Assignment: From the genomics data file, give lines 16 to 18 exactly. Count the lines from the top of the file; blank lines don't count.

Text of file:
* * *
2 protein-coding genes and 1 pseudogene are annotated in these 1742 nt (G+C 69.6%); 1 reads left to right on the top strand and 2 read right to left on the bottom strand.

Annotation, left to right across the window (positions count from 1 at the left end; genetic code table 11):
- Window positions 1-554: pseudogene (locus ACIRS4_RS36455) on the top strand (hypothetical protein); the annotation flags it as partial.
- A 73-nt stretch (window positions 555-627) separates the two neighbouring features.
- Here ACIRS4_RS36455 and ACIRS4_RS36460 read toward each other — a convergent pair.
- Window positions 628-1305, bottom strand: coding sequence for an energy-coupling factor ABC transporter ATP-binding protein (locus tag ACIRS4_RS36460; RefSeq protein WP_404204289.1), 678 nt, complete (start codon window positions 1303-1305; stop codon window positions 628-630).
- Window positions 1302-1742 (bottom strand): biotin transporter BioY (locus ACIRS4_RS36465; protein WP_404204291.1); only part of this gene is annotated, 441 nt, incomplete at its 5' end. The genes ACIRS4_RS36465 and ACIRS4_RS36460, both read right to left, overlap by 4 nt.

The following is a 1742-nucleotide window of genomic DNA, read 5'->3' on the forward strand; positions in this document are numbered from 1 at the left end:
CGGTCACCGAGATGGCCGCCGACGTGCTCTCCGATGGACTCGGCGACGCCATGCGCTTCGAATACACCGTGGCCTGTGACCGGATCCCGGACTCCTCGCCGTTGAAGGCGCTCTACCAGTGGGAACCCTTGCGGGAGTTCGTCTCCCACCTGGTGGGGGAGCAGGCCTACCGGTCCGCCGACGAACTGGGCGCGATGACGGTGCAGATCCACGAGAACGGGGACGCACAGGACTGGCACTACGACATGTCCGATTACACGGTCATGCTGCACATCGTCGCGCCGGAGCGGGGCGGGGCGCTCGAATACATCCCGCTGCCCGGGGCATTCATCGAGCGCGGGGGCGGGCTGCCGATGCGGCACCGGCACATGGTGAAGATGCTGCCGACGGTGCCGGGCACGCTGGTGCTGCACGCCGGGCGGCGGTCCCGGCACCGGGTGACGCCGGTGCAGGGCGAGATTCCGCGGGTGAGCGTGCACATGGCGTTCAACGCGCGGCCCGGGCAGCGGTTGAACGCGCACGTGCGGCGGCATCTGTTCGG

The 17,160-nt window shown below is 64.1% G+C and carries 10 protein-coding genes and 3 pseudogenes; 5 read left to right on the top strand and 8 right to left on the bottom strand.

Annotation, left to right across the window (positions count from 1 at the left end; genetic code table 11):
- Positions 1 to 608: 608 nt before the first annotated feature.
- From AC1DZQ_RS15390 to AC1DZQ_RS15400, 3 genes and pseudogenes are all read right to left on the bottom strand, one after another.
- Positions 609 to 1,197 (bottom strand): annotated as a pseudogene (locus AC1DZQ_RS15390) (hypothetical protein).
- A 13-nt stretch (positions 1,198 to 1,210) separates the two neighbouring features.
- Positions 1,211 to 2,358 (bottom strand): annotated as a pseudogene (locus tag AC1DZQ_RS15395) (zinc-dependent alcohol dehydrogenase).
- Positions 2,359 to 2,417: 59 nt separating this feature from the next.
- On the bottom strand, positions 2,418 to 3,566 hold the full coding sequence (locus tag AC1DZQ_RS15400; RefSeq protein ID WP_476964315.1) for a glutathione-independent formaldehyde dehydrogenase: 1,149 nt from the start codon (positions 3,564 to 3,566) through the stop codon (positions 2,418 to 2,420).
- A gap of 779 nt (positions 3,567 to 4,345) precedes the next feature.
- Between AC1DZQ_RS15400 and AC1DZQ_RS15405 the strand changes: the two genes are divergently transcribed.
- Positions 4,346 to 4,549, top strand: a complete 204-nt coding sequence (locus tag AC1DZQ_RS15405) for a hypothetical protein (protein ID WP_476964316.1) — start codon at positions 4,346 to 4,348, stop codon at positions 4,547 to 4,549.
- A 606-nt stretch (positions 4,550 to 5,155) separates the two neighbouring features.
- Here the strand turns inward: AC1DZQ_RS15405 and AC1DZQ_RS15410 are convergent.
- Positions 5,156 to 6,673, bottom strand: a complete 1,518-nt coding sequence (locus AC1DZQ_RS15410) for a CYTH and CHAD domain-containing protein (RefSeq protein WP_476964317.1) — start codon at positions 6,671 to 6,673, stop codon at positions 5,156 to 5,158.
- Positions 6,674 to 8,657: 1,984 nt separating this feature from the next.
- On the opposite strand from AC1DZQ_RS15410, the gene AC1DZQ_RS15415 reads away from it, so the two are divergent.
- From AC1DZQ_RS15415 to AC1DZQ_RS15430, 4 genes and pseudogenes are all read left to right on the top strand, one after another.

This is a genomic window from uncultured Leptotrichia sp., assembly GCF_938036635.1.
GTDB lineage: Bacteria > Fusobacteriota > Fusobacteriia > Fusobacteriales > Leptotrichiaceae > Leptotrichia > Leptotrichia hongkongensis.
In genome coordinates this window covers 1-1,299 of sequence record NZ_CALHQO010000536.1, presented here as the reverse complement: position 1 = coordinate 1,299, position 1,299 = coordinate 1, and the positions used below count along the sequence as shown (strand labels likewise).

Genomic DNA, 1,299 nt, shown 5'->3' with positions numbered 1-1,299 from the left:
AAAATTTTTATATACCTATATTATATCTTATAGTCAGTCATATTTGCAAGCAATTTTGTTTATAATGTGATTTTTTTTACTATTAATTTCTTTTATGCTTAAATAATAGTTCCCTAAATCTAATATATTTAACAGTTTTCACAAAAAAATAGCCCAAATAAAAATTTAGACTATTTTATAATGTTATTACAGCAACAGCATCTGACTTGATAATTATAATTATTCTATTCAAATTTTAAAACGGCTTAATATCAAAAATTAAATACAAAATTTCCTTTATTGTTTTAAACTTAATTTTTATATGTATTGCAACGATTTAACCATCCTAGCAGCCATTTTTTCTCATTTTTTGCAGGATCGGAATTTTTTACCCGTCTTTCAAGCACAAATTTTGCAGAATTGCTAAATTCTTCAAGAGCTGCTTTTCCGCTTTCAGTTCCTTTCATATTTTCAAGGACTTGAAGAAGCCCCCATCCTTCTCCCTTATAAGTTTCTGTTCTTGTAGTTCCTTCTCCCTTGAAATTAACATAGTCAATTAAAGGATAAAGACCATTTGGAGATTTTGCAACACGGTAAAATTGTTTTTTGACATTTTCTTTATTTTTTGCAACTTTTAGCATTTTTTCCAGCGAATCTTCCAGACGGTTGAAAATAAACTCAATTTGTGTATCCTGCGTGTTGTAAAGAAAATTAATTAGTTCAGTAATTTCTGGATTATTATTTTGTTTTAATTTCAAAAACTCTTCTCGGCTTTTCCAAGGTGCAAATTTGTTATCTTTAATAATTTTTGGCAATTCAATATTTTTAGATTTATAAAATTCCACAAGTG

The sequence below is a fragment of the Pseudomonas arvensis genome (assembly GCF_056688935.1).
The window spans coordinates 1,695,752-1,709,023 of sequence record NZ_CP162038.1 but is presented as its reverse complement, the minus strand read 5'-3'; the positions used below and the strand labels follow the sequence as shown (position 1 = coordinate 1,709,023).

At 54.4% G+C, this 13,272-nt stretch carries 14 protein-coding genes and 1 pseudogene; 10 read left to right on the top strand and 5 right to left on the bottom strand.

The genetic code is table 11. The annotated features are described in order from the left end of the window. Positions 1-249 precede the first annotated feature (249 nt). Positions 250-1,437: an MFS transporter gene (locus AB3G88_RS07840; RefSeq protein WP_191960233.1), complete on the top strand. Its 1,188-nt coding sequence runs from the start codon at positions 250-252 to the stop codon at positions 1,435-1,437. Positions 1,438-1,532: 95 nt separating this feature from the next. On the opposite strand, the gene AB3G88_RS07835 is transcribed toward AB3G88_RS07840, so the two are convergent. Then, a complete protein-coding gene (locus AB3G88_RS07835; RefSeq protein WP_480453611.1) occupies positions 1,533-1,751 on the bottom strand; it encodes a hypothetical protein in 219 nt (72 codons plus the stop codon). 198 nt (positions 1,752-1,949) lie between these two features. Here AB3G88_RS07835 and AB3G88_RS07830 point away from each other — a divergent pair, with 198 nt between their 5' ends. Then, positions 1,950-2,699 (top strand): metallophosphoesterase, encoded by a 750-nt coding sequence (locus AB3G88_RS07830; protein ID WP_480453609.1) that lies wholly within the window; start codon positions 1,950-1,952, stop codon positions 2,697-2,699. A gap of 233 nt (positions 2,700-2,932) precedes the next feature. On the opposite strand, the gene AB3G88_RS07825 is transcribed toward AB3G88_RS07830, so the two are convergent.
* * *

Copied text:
- Positions 1,211 to 2,358 (bottom strand): annotated as a pseudogene (locus tag AC1DZQ_RS15395) (zinc-dependent alcohol dehydrogenase).
- Positions 2,359 to 2,417: 59 nt separating this feature from the next.
- On the bottom strand, positions 2,418 to 3,566 hold the full coding sequence (locus tag AC1DZQ_RS15400; RefSeq protein ID WP_476964315.1) for a glutathione-independent formaldehyde dehydrogenase: 1,149 nt from the start codon (positions 3,564 to 3,566) through the stop codon (positions 2,418 to 2,420).